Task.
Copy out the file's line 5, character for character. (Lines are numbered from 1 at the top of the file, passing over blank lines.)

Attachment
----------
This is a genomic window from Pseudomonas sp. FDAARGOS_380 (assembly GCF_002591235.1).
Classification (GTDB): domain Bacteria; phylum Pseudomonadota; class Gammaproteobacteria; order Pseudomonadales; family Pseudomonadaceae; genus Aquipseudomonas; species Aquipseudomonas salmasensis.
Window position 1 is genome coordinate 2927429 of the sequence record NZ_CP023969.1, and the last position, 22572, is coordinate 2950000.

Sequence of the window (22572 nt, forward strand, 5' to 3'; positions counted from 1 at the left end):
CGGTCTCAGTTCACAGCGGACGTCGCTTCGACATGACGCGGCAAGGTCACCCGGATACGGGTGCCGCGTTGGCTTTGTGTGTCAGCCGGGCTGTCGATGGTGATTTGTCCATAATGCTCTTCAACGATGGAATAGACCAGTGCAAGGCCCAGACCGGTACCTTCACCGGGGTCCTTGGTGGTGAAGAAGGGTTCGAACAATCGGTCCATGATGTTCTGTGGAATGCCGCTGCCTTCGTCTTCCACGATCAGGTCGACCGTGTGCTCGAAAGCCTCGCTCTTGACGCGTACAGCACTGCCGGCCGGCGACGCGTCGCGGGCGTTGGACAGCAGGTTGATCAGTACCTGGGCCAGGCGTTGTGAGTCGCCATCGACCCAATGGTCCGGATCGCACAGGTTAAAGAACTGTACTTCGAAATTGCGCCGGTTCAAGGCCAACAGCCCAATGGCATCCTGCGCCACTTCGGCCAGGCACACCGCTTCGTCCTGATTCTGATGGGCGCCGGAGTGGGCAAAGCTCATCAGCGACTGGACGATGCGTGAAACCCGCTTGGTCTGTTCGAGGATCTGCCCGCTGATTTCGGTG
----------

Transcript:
CGGTCTCAGTTCACAGCGGACGTCGCTTCGACATGACGCGGCAAGGTCACCCGGATACGGGTGCCGCGTTGGCTTTGTGTGTCAGCCGGGCTGTCGATGGTGATTTGTCCATAATGCTCTTCAACGATGGAATAGACCAGTGCAAGGCCCAGACCGGTACCTTCACCGGGGTCCTTGGTGGTGAAGAAGGGTTCGAACAATCGGTCCATGATGTTCTGTGGAATGCCGCTGCCTTCGTCTTCCACGATCAGGTCGACCGTGTGCTCGAAAGCCTCGCTCTTGACGCGTACAGCACTGCCGGCCGGCGACGCGTCGCGGGCGTTGGACAGCAGGTTGATCAGTACCTGGGCCAGGCGTTGTGAGTCGCCATCGACCCAATGGTCCGGATCGCACAGGTTAAAGAACTGTACTTCGAAATTGCGCCGGTTCAAGGCCAACAGCCCAATGGCATCCTGCGCCACTTCGGCCAGGCACACCGCTTCGTCCTGATTCTGATGGGCGCCGGAGTGGGCAAAGCTCATCAGCGACTGGACGATGCGTGAAACCCGCTTGGTCTGTTCGAGGATCTGCCCGCTGATTTCGGTG